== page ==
They might be straw, but you can’t blow them down. Is the future of construction to be found in the past?

It may sound like a return to the dark ages, but using straw as a construction material is a genuine technique which has now expanded beyond the realms of ‘Grand Designs’ and self-builds, and into the commercial market.

A joint project between the University of Bath and ModCell architects has culminated in seven properties reaching the market in Bristol. Clad in brick, these homes look similar to the incumbents of the typical British street, but inside they are timber framed and walled with straw, concealed from the occupant by wooden panelling.

An estimated 3.8million tonnes of straw goes to waste in the UK every year. It is a bi-product from food production and a cheap, readily available resource. Not only this but, when laid in the correct densities, it is an extremely effective insulator.

The structural loads of the properties are taken by the timber framing, so the straw acts to insulate the property for sound and heat loss, as well as providing a sense of solidity to the external envelope.

The results? A 90% reduction in heating bills and a 20% reduction in construction costs, as against traditional masonry techniques.

As surveyors, our initial thoughts inevitably swung towards fire-risk and weather penetration, but Professor Walker of the University of Bath is confident that this is not a significant issue: 

“Over the past three years of research we have looked at various aspects of the performance of straw. Two that particularly come to mind as concerns or apprehension from potential users of straw are fire-resistance and weather-resistance.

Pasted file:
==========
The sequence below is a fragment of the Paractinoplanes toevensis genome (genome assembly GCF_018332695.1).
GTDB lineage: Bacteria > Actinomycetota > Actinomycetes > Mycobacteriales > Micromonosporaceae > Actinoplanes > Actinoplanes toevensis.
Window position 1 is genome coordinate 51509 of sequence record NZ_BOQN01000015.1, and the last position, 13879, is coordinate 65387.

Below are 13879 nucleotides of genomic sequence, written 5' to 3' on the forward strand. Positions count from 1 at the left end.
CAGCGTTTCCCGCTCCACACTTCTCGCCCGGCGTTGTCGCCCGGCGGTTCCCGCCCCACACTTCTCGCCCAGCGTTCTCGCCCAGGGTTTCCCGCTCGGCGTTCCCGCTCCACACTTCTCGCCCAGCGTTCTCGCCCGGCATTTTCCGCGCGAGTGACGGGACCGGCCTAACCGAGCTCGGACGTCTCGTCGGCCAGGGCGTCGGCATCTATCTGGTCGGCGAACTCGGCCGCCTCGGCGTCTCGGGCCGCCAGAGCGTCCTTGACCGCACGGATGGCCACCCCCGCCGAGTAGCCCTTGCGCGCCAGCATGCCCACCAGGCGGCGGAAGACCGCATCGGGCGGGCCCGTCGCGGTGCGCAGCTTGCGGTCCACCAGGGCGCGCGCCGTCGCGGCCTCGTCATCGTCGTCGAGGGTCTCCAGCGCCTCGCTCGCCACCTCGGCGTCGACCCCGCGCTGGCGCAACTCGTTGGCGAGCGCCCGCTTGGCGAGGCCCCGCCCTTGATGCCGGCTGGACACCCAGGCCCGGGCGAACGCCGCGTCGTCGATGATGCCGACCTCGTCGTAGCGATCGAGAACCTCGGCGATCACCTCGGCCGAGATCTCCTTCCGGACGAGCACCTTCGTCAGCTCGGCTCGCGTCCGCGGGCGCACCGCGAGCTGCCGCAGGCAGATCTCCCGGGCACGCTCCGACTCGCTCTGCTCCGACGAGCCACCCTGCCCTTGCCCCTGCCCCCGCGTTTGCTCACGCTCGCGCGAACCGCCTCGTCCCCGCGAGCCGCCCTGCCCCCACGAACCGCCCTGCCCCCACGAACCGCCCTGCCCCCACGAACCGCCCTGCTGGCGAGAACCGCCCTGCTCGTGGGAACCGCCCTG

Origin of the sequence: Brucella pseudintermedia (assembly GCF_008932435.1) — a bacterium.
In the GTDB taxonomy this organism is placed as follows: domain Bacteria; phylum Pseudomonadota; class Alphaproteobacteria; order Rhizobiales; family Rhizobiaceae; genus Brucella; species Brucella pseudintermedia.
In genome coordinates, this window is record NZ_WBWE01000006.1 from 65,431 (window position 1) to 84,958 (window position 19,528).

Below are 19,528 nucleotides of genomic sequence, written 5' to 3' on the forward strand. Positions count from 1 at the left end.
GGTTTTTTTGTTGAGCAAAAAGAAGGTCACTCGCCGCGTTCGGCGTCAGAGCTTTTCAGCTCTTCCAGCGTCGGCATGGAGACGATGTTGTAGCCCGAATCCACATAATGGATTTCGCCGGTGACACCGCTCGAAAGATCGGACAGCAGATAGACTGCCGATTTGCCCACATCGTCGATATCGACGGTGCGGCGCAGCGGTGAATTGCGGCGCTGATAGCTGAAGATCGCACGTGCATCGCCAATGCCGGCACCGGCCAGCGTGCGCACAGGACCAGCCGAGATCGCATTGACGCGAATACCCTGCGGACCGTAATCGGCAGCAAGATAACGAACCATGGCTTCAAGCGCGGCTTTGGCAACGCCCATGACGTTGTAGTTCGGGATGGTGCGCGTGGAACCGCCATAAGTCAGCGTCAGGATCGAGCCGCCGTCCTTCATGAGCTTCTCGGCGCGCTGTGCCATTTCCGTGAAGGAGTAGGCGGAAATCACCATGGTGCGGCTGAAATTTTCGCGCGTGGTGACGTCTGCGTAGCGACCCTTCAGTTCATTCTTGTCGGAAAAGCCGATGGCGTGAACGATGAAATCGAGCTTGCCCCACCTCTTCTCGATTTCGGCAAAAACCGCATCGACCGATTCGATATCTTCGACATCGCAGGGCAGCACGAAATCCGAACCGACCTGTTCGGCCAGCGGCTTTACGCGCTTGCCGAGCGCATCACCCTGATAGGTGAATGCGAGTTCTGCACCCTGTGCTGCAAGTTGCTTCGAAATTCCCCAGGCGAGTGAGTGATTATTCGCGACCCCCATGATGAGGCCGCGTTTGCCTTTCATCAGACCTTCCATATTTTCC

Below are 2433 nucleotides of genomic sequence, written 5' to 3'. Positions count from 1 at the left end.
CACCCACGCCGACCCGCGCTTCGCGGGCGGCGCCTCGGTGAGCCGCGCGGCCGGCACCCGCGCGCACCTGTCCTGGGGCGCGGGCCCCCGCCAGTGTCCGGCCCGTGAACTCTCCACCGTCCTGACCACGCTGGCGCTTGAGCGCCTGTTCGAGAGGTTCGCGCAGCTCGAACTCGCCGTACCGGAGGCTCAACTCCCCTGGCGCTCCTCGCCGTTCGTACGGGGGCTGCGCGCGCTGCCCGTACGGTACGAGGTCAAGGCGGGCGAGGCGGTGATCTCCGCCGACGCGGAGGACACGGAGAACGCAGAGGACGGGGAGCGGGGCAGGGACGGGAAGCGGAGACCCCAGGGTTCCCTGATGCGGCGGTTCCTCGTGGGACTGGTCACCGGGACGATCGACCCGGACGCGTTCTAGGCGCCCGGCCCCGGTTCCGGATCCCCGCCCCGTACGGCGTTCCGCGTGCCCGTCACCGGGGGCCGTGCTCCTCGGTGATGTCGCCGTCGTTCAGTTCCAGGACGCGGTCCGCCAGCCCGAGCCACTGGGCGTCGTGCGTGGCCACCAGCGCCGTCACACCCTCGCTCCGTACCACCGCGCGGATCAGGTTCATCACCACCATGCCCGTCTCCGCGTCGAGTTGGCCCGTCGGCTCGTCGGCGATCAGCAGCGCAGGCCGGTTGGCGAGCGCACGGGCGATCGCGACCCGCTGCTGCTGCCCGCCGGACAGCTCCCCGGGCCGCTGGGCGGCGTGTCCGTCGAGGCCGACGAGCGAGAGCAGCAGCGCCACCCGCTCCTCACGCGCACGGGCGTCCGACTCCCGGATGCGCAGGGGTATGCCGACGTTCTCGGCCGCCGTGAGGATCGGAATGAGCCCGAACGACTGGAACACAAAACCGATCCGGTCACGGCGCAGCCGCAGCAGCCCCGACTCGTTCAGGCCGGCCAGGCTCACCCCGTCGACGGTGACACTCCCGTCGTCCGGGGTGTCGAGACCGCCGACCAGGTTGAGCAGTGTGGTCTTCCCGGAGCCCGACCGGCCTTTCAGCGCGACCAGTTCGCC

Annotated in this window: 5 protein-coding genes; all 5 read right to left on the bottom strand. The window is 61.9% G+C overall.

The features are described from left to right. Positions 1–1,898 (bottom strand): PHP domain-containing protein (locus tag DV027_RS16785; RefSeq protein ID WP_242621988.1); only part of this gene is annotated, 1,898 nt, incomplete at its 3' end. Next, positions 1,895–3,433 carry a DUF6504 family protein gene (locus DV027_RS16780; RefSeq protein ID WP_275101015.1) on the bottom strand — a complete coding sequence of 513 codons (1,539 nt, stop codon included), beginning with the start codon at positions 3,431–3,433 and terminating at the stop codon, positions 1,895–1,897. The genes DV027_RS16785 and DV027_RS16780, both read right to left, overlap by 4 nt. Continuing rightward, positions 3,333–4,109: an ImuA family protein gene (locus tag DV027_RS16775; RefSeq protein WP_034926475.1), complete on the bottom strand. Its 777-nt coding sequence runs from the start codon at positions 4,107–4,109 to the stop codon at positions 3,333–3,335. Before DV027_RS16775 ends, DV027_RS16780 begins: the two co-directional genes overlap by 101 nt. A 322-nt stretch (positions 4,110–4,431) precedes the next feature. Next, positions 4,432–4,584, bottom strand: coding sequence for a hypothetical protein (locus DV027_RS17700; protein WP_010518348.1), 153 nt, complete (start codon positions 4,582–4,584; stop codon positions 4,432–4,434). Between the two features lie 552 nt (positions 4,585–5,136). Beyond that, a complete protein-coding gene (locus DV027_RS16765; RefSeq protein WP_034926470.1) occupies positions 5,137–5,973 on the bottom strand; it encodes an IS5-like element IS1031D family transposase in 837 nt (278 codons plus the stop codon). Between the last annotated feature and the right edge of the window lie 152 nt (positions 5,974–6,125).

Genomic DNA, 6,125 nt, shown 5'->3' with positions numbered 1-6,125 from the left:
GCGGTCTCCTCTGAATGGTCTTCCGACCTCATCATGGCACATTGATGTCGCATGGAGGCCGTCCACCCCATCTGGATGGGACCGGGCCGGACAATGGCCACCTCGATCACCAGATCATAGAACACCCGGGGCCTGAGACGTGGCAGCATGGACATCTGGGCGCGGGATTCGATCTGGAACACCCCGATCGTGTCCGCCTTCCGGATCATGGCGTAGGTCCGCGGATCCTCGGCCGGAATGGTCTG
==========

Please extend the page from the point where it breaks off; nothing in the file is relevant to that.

“We have conducted a number of fire tests that have demonstrated that fire resistance from straw bale construction is remarkably good and better than many contemporary forms of construction. 

“In terms of durability, we have undertaken laboratory tests and undertaken monitoring of existing buildings and we have also done accelerated weather tests. The results of all these tests suggest that straw is a very durable construction solution” 

With 3.8million tonnes of surplus straw, experts estimate that 500,000 new homes could be constructed; estimating that, on average, a three-bedroom house would require 7.2 tonnes of straw.

Cornwall is the location of the next project in this vein, with Leeds already containing a development of this type.

Would you live in a straw house? Is this the future, or a return to primitive methods?

Let us know your thoughts.

SJ                                                                                                                                                05.02.15


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